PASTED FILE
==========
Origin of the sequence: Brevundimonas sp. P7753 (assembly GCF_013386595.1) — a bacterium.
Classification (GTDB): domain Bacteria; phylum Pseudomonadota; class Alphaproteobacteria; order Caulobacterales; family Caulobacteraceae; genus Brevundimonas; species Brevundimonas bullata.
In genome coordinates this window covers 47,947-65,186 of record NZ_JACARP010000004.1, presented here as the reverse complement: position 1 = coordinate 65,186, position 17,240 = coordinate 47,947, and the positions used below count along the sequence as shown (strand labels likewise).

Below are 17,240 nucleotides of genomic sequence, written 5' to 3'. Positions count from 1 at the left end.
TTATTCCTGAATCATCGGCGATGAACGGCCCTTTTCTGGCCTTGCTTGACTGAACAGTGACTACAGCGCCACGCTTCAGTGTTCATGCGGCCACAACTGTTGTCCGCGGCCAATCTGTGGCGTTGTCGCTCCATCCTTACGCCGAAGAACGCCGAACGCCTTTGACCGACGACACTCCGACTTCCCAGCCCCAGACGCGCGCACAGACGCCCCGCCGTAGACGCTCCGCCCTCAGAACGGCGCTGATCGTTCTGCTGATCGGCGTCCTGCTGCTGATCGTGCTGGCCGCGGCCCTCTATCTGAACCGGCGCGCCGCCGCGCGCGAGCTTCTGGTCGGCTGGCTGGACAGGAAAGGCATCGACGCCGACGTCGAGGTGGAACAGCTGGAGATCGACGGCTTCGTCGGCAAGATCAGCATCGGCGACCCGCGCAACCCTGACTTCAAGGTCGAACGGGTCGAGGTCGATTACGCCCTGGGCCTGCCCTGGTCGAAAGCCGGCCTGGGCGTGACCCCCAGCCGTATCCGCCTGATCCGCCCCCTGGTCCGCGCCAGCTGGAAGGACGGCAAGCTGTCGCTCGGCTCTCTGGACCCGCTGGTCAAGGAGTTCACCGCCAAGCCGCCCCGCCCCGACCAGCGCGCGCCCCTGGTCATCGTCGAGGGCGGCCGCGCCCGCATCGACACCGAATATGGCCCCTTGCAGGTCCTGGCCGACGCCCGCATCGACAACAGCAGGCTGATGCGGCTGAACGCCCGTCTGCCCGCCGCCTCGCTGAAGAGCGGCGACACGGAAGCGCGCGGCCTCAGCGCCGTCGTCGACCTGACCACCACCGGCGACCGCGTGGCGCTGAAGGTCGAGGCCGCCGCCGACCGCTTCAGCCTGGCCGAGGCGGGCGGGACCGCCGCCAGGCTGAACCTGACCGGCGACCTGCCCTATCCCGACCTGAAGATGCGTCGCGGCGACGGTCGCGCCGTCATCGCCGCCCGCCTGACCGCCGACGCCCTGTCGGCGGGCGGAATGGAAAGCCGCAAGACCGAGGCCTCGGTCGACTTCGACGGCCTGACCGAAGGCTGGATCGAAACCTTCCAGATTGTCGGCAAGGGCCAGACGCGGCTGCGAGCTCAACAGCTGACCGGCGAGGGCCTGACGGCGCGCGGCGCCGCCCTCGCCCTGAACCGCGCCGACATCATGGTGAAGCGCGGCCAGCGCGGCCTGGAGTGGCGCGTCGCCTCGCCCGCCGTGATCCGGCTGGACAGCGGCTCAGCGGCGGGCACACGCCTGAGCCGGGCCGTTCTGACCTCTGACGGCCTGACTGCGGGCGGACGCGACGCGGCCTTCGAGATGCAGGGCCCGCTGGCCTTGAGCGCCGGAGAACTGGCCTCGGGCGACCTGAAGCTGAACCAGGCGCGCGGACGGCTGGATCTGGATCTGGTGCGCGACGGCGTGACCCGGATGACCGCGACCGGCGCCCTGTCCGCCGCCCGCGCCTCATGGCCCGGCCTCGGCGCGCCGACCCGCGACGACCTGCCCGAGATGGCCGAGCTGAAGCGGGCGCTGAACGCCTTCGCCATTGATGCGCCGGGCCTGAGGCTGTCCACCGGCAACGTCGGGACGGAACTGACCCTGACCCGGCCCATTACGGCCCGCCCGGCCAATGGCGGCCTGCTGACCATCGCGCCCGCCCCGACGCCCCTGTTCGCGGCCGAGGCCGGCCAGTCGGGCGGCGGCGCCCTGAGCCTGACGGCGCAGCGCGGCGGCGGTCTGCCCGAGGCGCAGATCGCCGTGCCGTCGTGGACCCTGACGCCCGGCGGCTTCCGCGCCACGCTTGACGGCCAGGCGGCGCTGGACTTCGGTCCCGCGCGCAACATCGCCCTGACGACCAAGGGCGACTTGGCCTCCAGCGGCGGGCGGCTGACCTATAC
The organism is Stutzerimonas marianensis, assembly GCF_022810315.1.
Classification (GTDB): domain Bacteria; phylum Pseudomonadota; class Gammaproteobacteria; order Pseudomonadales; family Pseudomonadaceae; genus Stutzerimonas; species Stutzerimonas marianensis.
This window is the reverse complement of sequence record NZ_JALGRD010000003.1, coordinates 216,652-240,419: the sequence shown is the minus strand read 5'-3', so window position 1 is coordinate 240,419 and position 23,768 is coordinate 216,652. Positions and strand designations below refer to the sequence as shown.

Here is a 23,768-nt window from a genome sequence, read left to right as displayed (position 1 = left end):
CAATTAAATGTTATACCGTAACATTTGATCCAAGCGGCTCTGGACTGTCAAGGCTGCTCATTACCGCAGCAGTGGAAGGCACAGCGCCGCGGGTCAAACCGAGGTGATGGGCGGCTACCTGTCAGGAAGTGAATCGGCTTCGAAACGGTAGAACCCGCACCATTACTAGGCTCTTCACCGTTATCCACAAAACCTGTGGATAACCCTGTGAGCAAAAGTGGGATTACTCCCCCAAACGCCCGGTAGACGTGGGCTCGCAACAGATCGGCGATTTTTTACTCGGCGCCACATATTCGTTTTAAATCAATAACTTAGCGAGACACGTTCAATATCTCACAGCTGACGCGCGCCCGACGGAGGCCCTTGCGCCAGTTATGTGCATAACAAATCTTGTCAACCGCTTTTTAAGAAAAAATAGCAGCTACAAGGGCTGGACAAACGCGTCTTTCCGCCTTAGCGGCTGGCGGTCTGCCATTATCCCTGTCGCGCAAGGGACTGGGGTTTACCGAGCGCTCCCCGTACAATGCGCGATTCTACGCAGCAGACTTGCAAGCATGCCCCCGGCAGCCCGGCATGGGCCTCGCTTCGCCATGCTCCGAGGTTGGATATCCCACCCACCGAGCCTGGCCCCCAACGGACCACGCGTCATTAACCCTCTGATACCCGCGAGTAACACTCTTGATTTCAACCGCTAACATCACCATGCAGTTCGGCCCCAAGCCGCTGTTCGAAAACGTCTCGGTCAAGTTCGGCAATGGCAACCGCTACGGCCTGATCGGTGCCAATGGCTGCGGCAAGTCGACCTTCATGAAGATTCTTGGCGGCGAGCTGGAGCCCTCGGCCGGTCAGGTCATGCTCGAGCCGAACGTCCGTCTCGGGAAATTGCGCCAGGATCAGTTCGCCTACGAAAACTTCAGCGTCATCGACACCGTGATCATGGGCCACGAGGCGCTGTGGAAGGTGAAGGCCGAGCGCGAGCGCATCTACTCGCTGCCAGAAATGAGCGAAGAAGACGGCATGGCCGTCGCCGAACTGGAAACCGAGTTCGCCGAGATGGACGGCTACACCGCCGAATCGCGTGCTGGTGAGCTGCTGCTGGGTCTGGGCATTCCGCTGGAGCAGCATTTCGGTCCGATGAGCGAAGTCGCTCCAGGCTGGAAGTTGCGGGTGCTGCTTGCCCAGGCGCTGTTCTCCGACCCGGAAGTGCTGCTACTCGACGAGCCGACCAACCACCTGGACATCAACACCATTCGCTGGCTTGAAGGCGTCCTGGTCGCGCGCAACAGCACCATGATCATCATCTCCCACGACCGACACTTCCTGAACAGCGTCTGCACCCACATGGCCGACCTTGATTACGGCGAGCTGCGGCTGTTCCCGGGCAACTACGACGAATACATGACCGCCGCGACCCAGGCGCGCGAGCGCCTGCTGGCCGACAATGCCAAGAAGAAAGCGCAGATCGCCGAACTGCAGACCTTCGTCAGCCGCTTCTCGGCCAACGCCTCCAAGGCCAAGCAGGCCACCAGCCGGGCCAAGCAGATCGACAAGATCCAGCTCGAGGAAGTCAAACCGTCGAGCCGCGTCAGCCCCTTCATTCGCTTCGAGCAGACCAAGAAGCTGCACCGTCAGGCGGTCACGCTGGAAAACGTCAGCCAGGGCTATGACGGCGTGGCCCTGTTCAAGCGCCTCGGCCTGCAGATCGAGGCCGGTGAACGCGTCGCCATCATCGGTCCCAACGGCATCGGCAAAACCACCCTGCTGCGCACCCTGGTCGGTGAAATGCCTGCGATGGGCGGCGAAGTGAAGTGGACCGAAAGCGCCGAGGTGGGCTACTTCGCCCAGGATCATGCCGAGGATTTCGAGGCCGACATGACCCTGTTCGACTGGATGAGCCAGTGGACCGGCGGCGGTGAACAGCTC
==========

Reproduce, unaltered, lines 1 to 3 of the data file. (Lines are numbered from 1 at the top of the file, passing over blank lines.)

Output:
Origin of the sequence: Brevundimonas sp. P7753 (assembly GCF_013386595.1) — a bacterium.
Classification (GTDB): domain Bacteria; phylum Pseudomonadota; class Alphaproteobacteria; order Caulobacterales; family Caulobacteraceae; genus Brevundimonas; species Brevundimonas bullata.
In genome coordinates this window covers 47,947-65,186 of record NZ_JACARP010000004.1, presented here as the reverse complement: position 1 = coordinate 65,186, position 17,240 = coordinate 47,947, and the positions used below count along the sequence as shown (strand labels likewise).